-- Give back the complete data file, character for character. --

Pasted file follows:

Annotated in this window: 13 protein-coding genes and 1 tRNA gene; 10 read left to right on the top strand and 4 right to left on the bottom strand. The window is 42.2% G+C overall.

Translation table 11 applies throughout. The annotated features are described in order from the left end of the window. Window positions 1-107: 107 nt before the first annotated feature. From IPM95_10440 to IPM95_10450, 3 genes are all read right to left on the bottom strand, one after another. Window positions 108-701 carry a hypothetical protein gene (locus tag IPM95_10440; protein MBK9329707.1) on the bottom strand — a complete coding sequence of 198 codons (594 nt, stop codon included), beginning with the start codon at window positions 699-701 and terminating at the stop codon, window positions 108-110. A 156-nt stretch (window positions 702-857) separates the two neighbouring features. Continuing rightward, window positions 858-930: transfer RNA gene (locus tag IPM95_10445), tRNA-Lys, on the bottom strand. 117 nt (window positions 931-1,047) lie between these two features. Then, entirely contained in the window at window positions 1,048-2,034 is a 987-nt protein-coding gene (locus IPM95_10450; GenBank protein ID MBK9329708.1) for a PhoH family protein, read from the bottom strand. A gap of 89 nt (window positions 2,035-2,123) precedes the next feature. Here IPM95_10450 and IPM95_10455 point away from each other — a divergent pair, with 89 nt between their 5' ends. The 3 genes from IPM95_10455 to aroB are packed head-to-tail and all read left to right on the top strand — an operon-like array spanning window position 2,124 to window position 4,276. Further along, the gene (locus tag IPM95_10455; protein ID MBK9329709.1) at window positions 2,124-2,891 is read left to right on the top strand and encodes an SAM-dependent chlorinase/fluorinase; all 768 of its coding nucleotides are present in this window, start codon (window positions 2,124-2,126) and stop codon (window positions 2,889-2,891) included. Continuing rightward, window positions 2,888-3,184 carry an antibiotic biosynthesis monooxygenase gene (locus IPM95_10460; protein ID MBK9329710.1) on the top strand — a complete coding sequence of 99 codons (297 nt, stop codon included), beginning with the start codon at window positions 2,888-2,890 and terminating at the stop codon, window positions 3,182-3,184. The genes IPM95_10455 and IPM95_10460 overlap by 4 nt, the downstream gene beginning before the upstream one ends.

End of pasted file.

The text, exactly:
Annotated in this window: 13 protein-coding genes and 1 tRNA gene; 10 read left to right on the top strand and 4 right to left on the bottom strand. The window is 42.2% G+C overall.

Translation table 11 applies throughout. The annotated features are described in order from the left end of the window. Window positions 1-107: 107 nt before the first annotated feature. From IPM95_10440 to IPM95_10450, 3 genes are all read right to left on the bottom strand, one after another. Window positions 108-701 carry a hypothetical protein gene (locus tag IPM95_10440; protein MBK9329707.1) on the bottom strand — a complete coding sequence of 198 codons (594 nt, stop codon included), beginning with the start codon at window positions 699-701 and terminating at the stop codon, window positions 108-110. A 156-nt stretch (window positions 702-857) separates the two neighbouring features. Continuing rightward, window positions 858-930: transfer RNA gene (locus tag IPM95_10445), tRNA-Lys, on the bottom strand. 117 nt (window positions 931-1,047) lie between these two features. Then, entirely contained in the window at window positions 1,048-2,034 is a 987-nt protein-coding gene (locus IPM95_10450; GenBank protein ID MBK9329708.1) for a PhoH family protein, read from the bottom strand. A gap of 89 nt (window positions 2,035-2,123) precedes the next feature. Here IPM95_10450 and IPM95_10455 point away from each other — a divergent pair, with 89 nt between their 5' ends. The 3 genes from IPM95_10455 to aroB are packed head-to-tail and all read left to right on the top strand — an operon-like array spanning window position 2,124 to window position 4,276. Further along, the gene (locus tag IPM95_10455; protein ID MBK9329709.1) at window positions 2,124-2,891 is read left to right on the top strand and encodes an SAM-dependent chlorinase/fluorinase; all 768 of its coding nucleotides are present in this window, start codon (window positions 2,124-2,126) and stop codon (window positions 2,889-2,891) included. Continuing rightward, window positions 2,888-3,184 carry an antibiotic biosynthesis monooxygenase gene (locus IPM95_10460; protein ID MBK9329710.1) on the top strand — a complete coding sequence of 99 codons (297 nt, stop codon included), beginning with the start codon at window positions 2,888-2,890 and terminating at the stop codon, window positions 3,182-3,184. The genes IPM95_10455 and IPM95_10460 overlap by 4 nt, the downstream gene beginning before the upstream one ends.